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Greetings Summoners!

This past week in the North American League Championship Series has been extreme. Last weekend’s matches were as explosive as you’d expect for four teams battling to secure semi-final positions. Cloud9 and Team Dignitas faced off while Counter Logic Gaming and Team Envy squared away, and the plays were incredible. If you managed to watch all nine games I applaud your commitment and apologize for my incoming recap, but the rest of the masses need to know what they missed. My hope is that it motivates them to watch this weekends matches, but optimism is fleeting as you’ll soon find out.


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In a huge upset on Saturday, Team Dignitas defeated Cloud9 3-1, locking them in for a semi-final match against Team Solo Mid this Sunday at 3:00PM EST. Cloud9 were the higher seeded team, with 71% of viewers voting in favor of them to win. They possessed arguably the best mid laner in North America and had a stronger record coming out of the summer season, but none of that mattered on Saturday. Team Dignitas showed everyone how prepared they were to win.

Game 1 set the tone for the entirety of the series. Team Dignitas’s jungler Shrimp locked in Jarvan 4 in champ select and immediately went to work.  After securing a first blood and double kill, simultaneously stripping Cloud9’s jungler Contractz of his red buff in the opening minutes of the match, Shrimp proceeded to show his force and pressure the whole map. The game ended 23-15 Team Dignitas, with a 7-1 Syndra and 4-4-14 Jarvan. It was a well fought win that Cloud9 couldn’t mentally shake.

Game 2 didn’t fair much better for Cloud9. Although Cloud9’s support managed to snag first blood, the game fell apart for them after the laning phase ended. Dignitas had superior rotations and moved as a group, constantly keeping Cloud9 on the defensive. That oppression created panic within the ranks of Cloud9, and in that panic the team ran to stop a second Team Dignitas baron only to find themselves punished for face checking bushes (rookie mistake for those who don’t know). The game ended 17-12 Team Dignitas. Cloud9 now had their backs against the walls.

Game 3 was where Cloud9 finally showed signs of life. At 3:19 Contractz flashed into enemy jungler territory and took down Shrimp for first blood. Contractz clearly was disappointed in his previous performances and he took it upon himself to guide his team. Cloud9 roamed a lot more as a group, picking off members of TD one by one while Cloud9’s mid laner Jenson steadily gained ground. Watch the baron bush bait (say that three times fast) at 23:22! With Contractz constantly applying pressure to the bottom side of the map, Team Dignitas’s bot lane never never had the opportunity to disrupt Jenson, and as a result Cloud9 won the match 15-3. It’s a shame they couldn’t maintain these suppressive plays throughout the rest of the series however. It was all about to end for Cloud9.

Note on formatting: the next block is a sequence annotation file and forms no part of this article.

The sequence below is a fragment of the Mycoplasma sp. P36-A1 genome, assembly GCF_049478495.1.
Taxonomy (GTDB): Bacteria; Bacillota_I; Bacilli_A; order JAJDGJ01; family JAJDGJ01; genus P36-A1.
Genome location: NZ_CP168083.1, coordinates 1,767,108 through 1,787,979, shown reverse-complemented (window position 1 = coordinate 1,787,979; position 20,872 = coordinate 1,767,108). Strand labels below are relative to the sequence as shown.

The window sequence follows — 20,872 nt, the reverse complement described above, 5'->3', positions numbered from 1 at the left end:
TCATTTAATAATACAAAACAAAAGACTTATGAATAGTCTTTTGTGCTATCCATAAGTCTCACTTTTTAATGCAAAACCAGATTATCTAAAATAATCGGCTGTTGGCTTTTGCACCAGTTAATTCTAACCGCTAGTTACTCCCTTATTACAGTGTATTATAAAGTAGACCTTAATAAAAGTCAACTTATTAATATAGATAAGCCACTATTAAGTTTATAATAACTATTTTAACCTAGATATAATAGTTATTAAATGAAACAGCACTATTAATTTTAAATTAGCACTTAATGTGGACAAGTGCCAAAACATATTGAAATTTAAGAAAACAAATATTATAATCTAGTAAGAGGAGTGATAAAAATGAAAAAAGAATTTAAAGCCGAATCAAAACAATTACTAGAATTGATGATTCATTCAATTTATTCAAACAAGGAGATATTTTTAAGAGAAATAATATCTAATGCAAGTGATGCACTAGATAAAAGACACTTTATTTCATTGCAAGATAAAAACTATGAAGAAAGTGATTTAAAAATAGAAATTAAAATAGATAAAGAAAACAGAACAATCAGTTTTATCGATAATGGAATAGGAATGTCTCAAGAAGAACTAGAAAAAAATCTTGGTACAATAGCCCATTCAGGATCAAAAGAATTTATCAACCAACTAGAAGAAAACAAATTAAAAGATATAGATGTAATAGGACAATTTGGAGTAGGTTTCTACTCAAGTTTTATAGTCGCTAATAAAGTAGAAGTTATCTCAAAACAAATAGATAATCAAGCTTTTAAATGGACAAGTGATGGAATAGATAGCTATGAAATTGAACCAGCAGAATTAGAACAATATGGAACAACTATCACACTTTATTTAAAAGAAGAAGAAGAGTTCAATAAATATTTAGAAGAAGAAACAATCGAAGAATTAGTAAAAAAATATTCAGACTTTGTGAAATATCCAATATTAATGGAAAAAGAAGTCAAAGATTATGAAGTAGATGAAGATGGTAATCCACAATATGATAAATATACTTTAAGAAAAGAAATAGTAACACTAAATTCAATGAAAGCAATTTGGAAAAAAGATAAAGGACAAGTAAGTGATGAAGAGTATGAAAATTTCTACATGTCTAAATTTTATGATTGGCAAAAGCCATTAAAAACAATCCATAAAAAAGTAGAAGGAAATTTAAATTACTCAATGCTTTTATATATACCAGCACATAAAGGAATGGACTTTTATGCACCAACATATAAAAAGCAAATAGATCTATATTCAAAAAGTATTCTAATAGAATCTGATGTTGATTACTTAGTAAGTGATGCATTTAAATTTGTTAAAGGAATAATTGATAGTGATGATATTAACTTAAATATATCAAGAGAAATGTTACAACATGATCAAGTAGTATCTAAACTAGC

Game 4 was….a surprise. Both teams initially were playing cautiously and with early advantages Cloud9 was in the drivers seat for victory. Contractz earned an unassisted first blood on an unsuspecting Taliyah in the mid lane, Cloud9’s ADC Sneaky got an early triple kill with Tristana in a ragged team fight, they secured the first Baron Buff at 24:57 and had two inhibitors down at 34:45. This isn’t bronze level solo q! As professional players they should have been able to march through Team Dignitas’s base and end the game, but that never happened. After being utterly Rejected from TD’s base, Cloud9 regrouped only to lose multiple consecutive late-game team fights.  Team Dignitas walked through the front doors of Cloud9’s base, after securing Baron and an ace, to won their quarter final series.

Now Team Dignitas is gearing up to face Team Solo Mid in their semi final match. If I were TSM, I’d be worried. In the summer season Team Dignitas cleanly beat TSM 2-0. In Game 1 TSM punished an over eager Shrimp and out rotated Team Dignitas for the majority of the match, but small victories from Team Dignitas turned into late game gains. With a few cleverly used teleports Team DIG was able to turn around the important team fights and scrape themselves out a win. Game 2 was much slower paced, with no towers falling until 11:03 and Bjergson finally breaking the first blood seal at 18:27. TSM had superior team fighting and gold all game, but Team Dignitas’s slow and methodical approach once again won out. Team Dignitas continues to demonstrate that their experience and shot calling shouldn’t be underestimated, and even a titan like TSM will lose if they don’t show proper respect in this weekends series.